Perhaps because of her famous (or infamous) flouting of ecclesiastical authority, Hildegard of Bingen was not canonized by the Roman Catholic Church as a saint, though she was honored locally as a saint. The Church of England considered her a saint. On May 10, 2012, Pope Benedict XVI officially declared her a saint of the Roman Catholic Church, and has announced that in October 2012, he will name her as a Doctor of the Church (meaning her teachings are recommended doctrine). She will be the fourth woman to be so honored, after Teresa of Avila, Catherine of Siena and Térèse of Lisieux.
Like many Marian feasts, the Feast of Our Lady of the Rosary celebrates the protection of Christians through the intercession of the Mother of God.
Salve Regina by Choeur des moines de saint benoit-du-lac
Hail, holy Queen, Mother of Mercy,
our life, our sweetness and our hope.
To thee do we cry, poor banished children of Eve;
to thee do we send up our sighs,
mourning and weeping in this valley of tears.
Turn then, most gracious advocate,
thine eyes of mercy toward us;
and after this our exile,
show unto us the blessed fruit of thy womb, Jesus.
O clement, O loving, O sweet Virgin Mary.
Pray for us O holy Mother of God,
that we may be made worthy of the promises of Christ.
Let us pray: Almighty, everlasting God, who by the co-operation of the Holy Spirit didst prepare the body and soul of the glorious Virgin-Mother Mary to become a dwelling-place meet for thy Son: grant that as we rejoice in her commemoration; so by her fervent intercession we may be delivered from present evils and from everlasting death. Through the same Christ our Lord. Amen.
Today we celebrate the Feast Day of St. Maria Faustina Kowalska of the Most Blessed Sacrament.
A Passage from St. Faustina’s Diary:
Suffering is Redemptive when you unite it to Jesus Christ.
Saint M. Faustina Kowalska’s Diary # 303
Faustina Kowalska, simply known as Saint Faustina, born Helena Kowalska (August 25, 1905) in Poland then in the Russian Empire — Died October 5, 1938, Kraków, Poland) was a Polish nun, visionary, and mystic, now venerated in the Roman Catholic Church as a saint.
Celebrating the Divine Mercy of Jesus Christ, as revealed by Christ Himself to Saint Maria Faustina Kowalska, this feast was extended to the entire Catholic Church by Pope John Paul II on April 30, 2000, the day that he canonized Saint Faustina.
Christ asked Saint Faustina to pray the following prayer for the sake of all little children and the meek and humble. She recorded the following words of Our Lord in her diary:
“Today bring to Me the Meek and Humble Souls and the Souls of Little Children, and immerse them in My mercy. These souls most closely resemble My Heart. They strengthened Me during My bitter agony. I saw them as earthly Angels, who will keep vigil at My altars. I pour out upon them whole torrents of grace. I favor humble souls with My confidence.”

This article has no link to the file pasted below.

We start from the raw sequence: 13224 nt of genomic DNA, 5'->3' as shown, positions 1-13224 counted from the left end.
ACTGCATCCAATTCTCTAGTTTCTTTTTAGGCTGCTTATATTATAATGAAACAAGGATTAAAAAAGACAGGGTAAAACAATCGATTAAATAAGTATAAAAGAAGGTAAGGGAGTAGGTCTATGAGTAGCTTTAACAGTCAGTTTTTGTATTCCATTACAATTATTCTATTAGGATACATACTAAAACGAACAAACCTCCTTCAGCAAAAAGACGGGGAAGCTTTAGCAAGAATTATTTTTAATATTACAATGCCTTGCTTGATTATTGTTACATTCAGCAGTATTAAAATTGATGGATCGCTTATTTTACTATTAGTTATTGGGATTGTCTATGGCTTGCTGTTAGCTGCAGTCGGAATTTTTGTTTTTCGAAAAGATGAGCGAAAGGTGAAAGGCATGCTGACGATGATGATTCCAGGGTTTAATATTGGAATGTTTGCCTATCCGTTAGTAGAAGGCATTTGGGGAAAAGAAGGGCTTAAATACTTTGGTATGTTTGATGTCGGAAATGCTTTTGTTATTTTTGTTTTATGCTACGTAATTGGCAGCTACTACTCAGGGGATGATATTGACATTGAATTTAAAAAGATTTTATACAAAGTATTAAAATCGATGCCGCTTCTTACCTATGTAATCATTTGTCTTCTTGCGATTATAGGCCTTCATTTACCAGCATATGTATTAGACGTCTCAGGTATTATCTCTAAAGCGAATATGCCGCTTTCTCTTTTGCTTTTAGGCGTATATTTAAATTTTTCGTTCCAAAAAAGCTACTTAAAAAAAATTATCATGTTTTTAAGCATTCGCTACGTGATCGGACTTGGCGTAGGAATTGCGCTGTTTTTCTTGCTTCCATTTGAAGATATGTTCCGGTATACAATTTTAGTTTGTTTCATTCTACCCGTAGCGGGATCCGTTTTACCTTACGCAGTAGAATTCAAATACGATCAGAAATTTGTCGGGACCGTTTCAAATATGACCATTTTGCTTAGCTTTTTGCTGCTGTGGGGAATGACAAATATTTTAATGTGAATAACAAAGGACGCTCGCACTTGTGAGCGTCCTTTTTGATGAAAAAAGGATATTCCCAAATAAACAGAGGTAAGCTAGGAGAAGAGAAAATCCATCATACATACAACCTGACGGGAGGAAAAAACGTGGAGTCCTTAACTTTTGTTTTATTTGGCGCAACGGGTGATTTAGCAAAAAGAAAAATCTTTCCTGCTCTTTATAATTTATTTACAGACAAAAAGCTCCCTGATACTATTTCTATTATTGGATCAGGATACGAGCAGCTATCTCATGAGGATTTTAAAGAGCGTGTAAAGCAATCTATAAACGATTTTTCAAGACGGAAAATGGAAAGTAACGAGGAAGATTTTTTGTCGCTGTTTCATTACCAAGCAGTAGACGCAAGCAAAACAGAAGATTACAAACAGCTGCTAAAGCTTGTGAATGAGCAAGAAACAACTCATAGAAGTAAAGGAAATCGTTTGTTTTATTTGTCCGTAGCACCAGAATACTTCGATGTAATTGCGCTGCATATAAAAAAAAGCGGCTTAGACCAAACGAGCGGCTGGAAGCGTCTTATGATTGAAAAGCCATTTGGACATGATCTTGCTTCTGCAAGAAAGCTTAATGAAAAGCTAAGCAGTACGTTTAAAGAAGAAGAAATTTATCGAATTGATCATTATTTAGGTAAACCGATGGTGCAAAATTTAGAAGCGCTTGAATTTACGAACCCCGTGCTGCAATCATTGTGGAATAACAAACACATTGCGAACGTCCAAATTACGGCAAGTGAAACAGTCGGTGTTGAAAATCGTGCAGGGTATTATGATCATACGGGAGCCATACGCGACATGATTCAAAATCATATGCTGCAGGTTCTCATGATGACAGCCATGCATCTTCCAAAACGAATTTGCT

Prayer for the Sixth Day of the Divine Mercy Novena
Most Merciful Jesus, You yourself have said, “Learn from Me for I am meek and humble of heart.” Receive into the abode of Your Most Compassionate Heart all meek and humble souls and the souls of little children. These souls send all heaven into ecstasy and they are the heavenly Father’s favorites. They are a sweet-smelling bouquet before the throne of God; God Himself takes delight in their fragrance. These souls have a permanent abode in Your Most Compassionate Heart, O Jesus, and they unceasingly sing out a hymn of love and mercy.
Eternal Father, turn Your merciful gaze upon meek souls, upon humble souls, and upon little children who are enfolded in the abode which is the Most Compassionate Heart of Jesus. These souls bear the closest resemblance to Your Son. Their fragrance rises from the earth and reaches Your very throne. Father of mercy and of all goodness, I beg You by the love You bear these souls and by the delight You take in them: Bless the whole world, that all souls together may sing out the praises of Your mercy for endless ages. Amen.
This is the first year in my Catholicism that I’ve noticed how many saints are remembered this time of year, in Advent. What a powerful time to reflect and prepare for the coming of our Savior with the stories of all these saints. Today we celebrate Saint John the Cross (June 1542 – 14 December 1591). He was a major figure of the Counter-Reformation, a Spanish mystic, Catholic saint, Carmelite friar and priest. He is famous for having written “The Ascent of Mt. Carmel,” “The Dark Night of the Soul,” and “The Spiritual Canticle.” He and St. Teresa of Avila reformed the Carmelite order at a time when they had moved away from a life of fasting, prayer and penance. The order resented the reforms. At one point even tortured St John and kidnapped him. Painfully, this is when he wrote some of his most profound writings. When he moved beyond earthly interactions and mystically saw how the spirit existed and journeyed, you can imagine how that would have overshadowed any evil earthly events even with the severity of them.